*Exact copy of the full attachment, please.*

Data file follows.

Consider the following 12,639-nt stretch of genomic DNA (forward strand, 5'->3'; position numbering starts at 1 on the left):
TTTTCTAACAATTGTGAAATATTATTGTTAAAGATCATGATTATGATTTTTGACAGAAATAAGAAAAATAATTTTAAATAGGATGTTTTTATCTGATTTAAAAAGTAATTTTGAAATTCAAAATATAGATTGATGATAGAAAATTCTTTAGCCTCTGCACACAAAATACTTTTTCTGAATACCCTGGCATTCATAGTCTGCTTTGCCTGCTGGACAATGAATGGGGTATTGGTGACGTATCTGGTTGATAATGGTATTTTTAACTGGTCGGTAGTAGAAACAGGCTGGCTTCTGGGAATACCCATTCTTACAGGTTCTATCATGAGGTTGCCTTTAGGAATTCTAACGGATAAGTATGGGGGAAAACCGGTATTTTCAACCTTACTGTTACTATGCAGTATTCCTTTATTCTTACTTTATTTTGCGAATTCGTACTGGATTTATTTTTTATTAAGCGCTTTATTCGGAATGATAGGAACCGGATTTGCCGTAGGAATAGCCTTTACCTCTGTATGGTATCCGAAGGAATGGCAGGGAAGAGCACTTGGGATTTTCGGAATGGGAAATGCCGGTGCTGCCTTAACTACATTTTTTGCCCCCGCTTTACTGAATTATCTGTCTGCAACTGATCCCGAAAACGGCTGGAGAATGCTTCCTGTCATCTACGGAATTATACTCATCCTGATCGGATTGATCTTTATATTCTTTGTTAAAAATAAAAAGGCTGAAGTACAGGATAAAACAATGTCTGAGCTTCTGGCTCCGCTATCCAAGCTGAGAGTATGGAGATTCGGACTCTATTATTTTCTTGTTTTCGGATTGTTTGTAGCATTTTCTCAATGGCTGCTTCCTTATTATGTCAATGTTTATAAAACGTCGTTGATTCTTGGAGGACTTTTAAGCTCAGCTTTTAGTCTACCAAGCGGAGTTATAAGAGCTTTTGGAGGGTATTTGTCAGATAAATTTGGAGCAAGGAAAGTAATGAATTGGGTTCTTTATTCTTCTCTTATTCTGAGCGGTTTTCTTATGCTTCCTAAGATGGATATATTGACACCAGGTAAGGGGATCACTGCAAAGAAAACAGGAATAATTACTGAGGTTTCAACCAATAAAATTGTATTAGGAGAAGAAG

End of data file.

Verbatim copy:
Consider the following 12,639-nt stretch of genomic DNA (forward strand, 5'->3'; position numbering starts at 1 on the left):
TTTTCTAACAATTGTGAAATATTATTGTTAAAGATCATGATTATGATTTTTGACAGAAATAAGAAAAATAATTTTAAATAGGATGTTTTTATCTGATTTAAAAAGTAATTTTGAAATTCAAAATATAGATTGATGATAGAAAATTCTTTAGCCTCTGCACACAAAATACTTTTTCTGAATACCCTGGCATTCATAGTCTGCTTTGCCTGCTGGACAATGAATGGGGTATTGGTGACGTATCTGGTTGATAATGGTATTTTTAACTGGTCGGTAGTAGAAACAGGCTGGCTTCTGGGAATACCCATTCTTACAGGTTCTATCATGAGGTTGCCTTTAGGAATTCTAACGGATAAGTATGGGGGAAAACCGGTATTTTCAACCTTACTGTTACTATGCAGTATTCCTTTATTCTTACTTTATTTTGCGAATTCGTACTGGATTTATTTTTTATTAAGCGCTTTATTCGGAATGATAGGAACCGGATTTGCCGTAGGAATAGCCTTTACCTCTGTATGGTATCCGAAGGAATGGCAGGGAAGAGCACTTGGGATTTTCGGAATGGGAAATGCCGGTGCTGCCTTAACTACATTTTTTGCCCCCGCTTTACTGAATTATCTGTCTGCAACTGATCCCGAAAACGGCTGGAGAATGCTTCCTGTCATCTACGGAATTATACTCATCCTGATCGGATTGATCTTTATATTCTTTGTTAAAAATAAAAAGGCTGAAGTACAGGATAAAACAATGTCTGAGCTTCTGGCTCCGCTATCCAAGCTGAGAGTATGGAGATTCGGACTCTATTATTTTCTTGTTTTCGGATTGTTTGTAGCATTTTCTCAATGGCTGCTTCCTTATTATGTCAATGTTTATAAAACGTCGTTGATTCTTGGAGGACTTTTAAGCTCAGCTTTTAGTCTACCAAGCGGAGTTATAAGAGCTTTTGGAGGGTATTTGTCAGATAAATTTGGAGCAAGGAAAGTAATGAATTGGGTTCTTTATTCTTCTCTTATTCTGAGCGGTTTTCTTATGCTTCCTAAGATGGATATATTGACACCAGGTAAGGGGATCACTGCAAAGAAAACAGGAATAATTACTGAGGTTTCAACCAATAAAATTGTATTAGGAGAAGAAG